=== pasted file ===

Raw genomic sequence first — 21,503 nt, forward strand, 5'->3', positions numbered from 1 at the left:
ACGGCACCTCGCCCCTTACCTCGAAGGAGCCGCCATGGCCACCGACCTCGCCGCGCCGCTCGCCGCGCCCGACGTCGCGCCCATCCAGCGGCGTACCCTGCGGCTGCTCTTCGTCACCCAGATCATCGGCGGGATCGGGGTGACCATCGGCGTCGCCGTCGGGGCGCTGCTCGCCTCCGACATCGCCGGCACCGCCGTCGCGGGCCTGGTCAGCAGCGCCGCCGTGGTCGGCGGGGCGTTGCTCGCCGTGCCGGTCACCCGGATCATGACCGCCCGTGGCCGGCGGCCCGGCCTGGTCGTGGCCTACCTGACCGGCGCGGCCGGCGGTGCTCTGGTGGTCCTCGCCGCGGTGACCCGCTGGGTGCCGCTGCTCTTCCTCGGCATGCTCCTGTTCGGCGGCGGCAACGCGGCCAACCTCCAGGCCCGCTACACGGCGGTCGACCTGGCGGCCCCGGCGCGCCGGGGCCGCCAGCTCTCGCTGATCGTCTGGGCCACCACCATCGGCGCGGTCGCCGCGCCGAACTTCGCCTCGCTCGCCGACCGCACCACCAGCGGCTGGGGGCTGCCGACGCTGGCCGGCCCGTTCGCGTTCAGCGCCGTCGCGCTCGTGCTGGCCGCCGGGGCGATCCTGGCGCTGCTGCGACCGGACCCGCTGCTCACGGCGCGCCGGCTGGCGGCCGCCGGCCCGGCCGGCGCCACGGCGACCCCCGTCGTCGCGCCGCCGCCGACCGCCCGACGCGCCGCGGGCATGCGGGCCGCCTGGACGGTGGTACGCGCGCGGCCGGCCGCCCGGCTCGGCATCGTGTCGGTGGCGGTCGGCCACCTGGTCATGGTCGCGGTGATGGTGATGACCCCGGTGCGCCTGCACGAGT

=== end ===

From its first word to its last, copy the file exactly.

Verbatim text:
Raw genomic sequence first — 21,503 nt, forward strand, 5'->3', positions numbered from 1 at the left:
ACGGCACCTCGCCCCTTACCTCGAAGGAGCCGCCATGGCCACCGACCTCGCCGCGCCGCTCGCCGCGCCCGACGTCGCGCCCATCCAGCGGCGTACCCTGCGGCTGCTCTTCGTCACCCAGATCATCGGCGGGATCGGGGTGACCATCGGCGTCGCCGTCGGGGCGCTGCTCGCCTCCGACATCGCCGGCACCGCCGTCGCGGGCCTGGTCAGCAGCGCCGCCGTGGTCGGCGGGGCGTTGCTCGCCGTGCCGGTCACCCGGATCATGACCGCCCGTGGCCGGCGGCCCGGCCTGGTCGTGGCCTACCTGACCGGCGCGGCCGGCGGTGCTCTGGTGGTCCTCGCCGCGGTGACCCGCTGGGTGCCGCTGCTCTTCCTCGGCATGCTCCTGTTCGGCGGCGGCAACGCGGCCAACCTCCAGGCCCGCTACACGGCGGTCGACCTGGCGGCCCCGGCGCGCCGGGGCCGCCAGCTCTCGCTGATCGTCTGGGCCACCACCATCGGCGCGGTCGCCGCGCCGAACTTCGCCTCGCTCGCCGACCGCACCACCAGCGGCTGGGGGCTGCCGACGCTGGCCGGCCCGTTCGCGTTCAGCGCCGTCGCGCTCGTGCTGGCCGCCGGGGCGATCCTGGCGCTGCTGCGACCGGACCCGCTGCTCACGGCGCGCCGGCTGGCGGCCGCCGGCCCGGCCGGCGCCACGGCGACCCCCGTCGTCGCGCCGCCGCCGACCGCCCGACGCGCCGCGGGCATGCGGGCCGCCTGGACGGTGGTACGCGCGCGGCCGGCCGCCCGGCTCGGCATCGTGTCGGTGGCGGTCGGCCACCTGGTCATGGTCGCGGTGATGGTGATGACCCCGGTGCGCCTGCACGAGT